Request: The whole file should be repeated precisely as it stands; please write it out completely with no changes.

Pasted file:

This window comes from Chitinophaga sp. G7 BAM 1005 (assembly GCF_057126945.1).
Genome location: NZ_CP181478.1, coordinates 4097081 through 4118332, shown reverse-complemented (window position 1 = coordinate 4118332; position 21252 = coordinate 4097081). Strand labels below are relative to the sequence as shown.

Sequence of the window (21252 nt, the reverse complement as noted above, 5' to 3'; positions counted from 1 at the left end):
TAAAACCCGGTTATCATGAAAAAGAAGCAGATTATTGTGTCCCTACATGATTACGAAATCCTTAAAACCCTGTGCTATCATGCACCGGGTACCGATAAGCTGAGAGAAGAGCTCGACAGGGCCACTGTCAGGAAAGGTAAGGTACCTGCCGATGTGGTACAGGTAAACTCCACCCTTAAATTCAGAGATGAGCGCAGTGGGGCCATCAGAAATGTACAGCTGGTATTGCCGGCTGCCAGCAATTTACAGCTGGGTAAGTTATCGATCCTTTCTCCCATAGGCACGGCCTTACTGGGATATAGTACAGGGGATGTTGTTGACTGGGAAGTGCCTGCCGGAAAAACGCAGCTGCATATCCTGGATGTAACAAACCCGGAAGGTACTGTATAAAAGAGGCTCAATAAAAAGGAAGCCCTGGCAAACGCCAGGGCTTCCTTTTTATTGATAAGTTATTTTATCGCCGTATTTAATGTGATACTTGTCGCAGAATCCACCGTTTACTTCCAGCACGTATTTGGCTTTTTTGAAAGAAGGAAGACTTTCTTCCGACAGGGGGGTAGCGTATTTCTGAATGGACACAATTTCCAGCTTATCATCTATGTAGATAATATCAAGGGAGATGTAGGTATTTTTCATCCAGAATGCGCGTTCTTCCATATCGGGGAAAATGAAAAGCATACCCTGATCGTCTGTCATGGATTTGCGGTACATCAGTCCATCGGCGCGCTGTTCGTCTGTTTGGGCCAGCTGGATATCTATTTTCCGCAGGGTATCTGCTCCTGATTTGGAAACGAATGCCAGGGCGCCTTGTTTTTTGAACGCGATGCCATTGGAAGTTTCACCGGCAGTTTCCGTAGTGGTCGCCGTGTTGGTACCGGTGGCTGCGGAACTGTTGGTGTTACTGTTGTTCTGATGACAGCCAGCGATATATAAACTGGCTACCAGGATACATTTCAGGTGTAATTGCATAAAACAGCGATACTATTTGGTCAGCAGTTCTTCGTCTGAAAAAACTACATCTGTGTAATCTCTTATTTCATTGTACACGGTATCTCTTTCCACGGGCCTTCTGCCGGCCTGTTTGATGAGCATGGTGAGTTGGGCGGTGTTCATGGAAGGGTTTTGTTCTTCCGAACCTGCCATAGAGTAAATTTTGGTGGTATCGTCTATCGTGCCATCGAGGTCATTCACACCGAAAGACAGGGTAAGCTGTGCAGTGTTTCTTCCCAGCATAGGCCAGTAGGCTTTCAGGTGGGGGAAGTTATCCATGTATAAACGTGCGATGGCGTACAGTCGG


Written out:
This window comes from Chitinophaga sp. G7 BAM 1005 (assembly GCF_057126945.1).
Genome location: NZ_CP181478.1, coordinates 4097081 through 4118332, shown reverse-complemented (window position 1 = coordinate 4118332; position 21252 = coordinate 4097081). Strand labels below are relative to the sequence as shown.

Sequence of the window (21252 nt, the reverse complement as noted above, 5' to 3'; positions counted from 1 at the left end):
TAAAACCCGGTTATCATGAAAAAGAAGCAGATTATTGTGTCCCTACATGATTACGAAATCCTTAAAACCCTGTGCTATCATGCACCGGGTACCGATAAGCTGAGAGAAGAGCTCGACAGGGCCACTGTCAGGAAAGGTAAGGTACCTGCCGATGTGGTACAGGTAAACTCCACCCTTAAATTCAGAGATGAGCGCAGTGGGGCCATCAGAAATGTACAGCTGGTATTGCCGGCTGCCAGCAATTTACAGCTGGGTAAGTTATCGATCCTTTCTCCCATAGGCACGGCCTTACTGGGATATAGTACAGGGGATGTTGTTGACTGGGAAGTGCCTGCCGGAAAAACGCAGCTGCATATCCTGGATGTAACAAACCCGGAAGGTACTGTATAAAAGAGGCTCAATAAAAAGGAAGCCCTGGCAAACGCCAGGGCTTCCTTTTTATTGATAAGTTATTTTATCGCCGTATTTAATGTGATACTTGTCGCAGAATCCACCGTTTACTTCCAGCACGTATTTGGCTTTTTTGAAAGAAGGAAGACTTTCTTCCGACAGGGGGGTAGCGTATTTCTGAATGGACACAATTTCCAGCTTATCATCTATGTAGATAATATCAAGGGAGATGTAGGTATTTTTCATCCAGAATGCGCGTTCTTCCATATCGGGGAAAATGAAAAGCATACCCTGATCGTCTGTCATGGATTTGCGGTACATCAGTCCATCGGCGCGCTGTTCGTCTGTTTGGGCCAGCTGGATATCTATTTTCCGCAGGGTATCTGCTCCTGATTTGGAAACGAATGCCAGGGCGCCTTGTTTTTTGAACGCGATGCCATTGGAAGTTTCACCGGCAGTTTCCGTAGTGGTCGCCGTGTTGGTACCGGTGGCTGCGGAACTGTTGGTGTTACTGTTGTTCTGATGACAGCCAGCGATATATAAACTGGCTACCAGGATACATTTCAGGTGTAATTGCATAAAACAGCGATACTATTTGGTCAGCAGTTCTTCGTCTGAAAAAACTACATCTGTGTAATCTCTTATTTCATTGTACACGGTATCTCTTTCCACGGGCCTTCTGCCGGCCTGTTTGATGAGCATGGTGAGTTGGGCGGTGTTCATGGAAGGGTTTTGTTCTTCCGAACCTGCCATAGAGTAAATTTTGGTGGTATCGTCTATCGTGCCATCGAGGTCATTCACACCGAAAGACAGGGTAAGCTGTGCAGTGTTTCTTCCCAGCATAGGCCAGTAGGCTTTCAGGTGGGGGAAGTTATCCATGTATAAACGTGCGATGGCGTACAGTCGG